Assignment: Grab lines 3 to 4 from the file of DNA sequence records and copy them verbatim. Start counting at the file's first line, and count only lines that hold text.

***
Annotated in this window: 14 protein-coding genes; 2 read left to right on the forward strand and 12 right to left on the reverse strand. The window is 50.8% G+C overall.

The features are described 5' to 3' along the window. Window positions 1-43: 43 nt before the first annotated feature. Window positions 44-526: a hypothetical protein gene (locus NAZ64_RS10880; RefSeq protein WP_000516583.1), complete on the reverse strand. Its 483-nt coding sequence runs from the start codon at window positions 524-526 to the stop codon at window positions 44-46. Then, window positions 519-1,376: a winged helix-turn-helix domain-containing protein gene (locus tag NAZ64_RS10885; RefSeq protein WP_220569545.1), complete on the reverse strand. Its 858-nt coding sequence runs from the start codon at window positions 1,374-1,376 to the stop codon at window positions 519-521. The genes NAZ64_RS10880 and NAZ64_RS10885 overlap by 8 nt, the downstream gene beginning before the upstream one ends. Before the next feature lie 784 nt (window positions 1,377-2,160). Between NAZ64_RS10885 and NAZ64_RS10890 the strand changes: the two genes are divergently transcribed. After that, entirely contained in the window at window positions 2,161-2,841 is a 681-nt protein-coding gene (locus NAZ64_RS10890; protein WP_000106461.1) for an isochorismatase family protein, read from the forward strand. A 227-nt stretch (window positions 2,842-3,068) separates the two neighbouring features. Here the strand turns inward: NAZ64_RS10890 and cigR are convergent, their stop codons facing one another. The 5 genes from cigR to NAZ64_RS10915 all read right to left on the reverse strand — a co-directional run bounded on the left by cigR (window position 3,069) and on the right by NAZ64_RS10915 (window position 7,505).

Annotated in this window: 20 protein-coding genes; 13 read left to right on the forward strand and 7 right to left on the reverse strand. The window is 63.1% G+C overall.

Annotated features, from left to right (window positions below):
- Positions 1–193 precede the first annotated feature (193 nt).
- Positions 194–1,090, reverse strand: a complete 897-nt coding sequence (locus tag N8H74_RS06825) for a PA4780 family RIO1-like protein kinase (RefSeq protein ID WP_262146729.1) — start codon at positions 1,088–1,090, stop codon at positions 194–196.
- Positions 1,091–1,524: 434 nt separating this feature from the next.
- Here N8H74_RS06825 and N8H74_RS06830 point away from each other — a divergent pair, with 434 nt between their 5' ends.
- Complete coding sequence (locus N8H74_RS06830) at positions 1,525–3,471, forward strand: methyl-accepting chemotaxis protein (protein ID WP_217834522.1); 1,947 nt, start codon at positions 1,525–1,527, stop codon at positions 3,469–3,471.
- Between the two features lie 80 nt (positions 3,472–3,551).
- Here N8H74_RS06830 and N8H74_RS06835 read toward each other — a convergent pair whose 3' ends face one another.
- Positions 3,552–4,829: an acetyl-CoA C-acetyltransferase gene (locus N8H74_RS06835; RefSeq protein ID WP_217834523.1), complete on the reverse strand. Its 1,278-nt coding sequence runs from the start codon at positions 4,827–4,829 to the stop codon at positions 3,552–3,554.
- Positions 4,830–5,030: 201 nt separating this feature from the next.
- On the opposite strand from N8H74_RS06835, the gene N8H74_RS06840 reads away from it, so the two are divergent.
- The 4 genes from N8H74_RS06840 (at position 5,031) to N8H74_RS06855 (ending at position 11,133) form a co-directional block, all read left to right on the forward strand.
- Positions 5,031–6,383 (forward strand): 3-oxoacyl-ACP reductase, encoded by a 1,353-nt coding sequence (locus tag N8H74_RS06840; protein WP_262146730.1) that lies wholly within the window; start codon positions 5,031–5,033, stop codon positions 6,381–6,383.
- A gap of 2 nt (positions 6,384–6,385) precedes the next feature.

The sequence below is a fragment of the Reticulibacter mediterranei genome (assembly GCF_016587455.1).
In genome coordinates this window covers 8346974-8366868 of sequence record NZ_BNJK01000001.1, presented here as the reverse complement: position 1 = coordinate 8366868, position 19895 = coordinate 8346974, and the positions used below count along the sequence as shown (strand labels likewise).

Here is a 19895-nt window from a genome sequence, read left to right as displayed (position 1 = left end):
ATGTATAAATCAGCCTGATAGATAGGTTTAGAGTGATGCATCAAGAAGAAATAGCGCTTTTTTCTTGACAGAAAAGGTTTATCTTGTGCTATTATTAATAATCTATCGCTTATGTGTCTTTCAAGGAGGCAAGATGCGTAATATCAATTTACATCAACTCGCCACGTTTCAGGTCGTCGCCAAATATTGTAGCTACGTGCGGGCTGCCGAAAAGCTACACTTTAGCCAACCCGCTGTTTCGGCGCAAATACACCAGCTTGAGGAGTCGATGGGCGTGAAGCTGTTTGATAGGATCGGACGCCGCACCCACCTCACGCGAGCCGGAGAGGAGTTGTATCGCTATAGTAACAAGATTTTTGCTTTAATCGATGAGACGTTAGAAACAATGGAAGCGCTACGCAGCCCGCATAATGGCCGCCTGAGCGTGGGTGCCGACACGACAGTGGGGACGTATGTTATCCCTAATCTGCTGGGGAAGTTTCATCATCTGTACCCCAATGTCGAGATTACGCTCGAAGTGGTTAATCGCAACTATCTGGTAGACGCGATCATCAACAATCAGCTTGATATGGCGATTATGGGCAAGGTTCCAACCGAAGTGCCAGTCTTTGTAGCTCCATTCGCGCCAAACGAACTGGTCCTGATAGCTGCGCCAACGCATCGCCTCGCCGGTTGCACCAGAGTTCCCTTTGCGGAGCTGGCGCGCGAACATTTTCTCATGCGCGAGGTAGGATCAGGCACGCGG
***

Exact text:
Annotated in this window: 20 protein-coding genes; 13 read left to right on the forward strand and 7 right to left on the reverse strand. The window is 63.1% G+C overall.

Annotated features, from left to right (window positions below):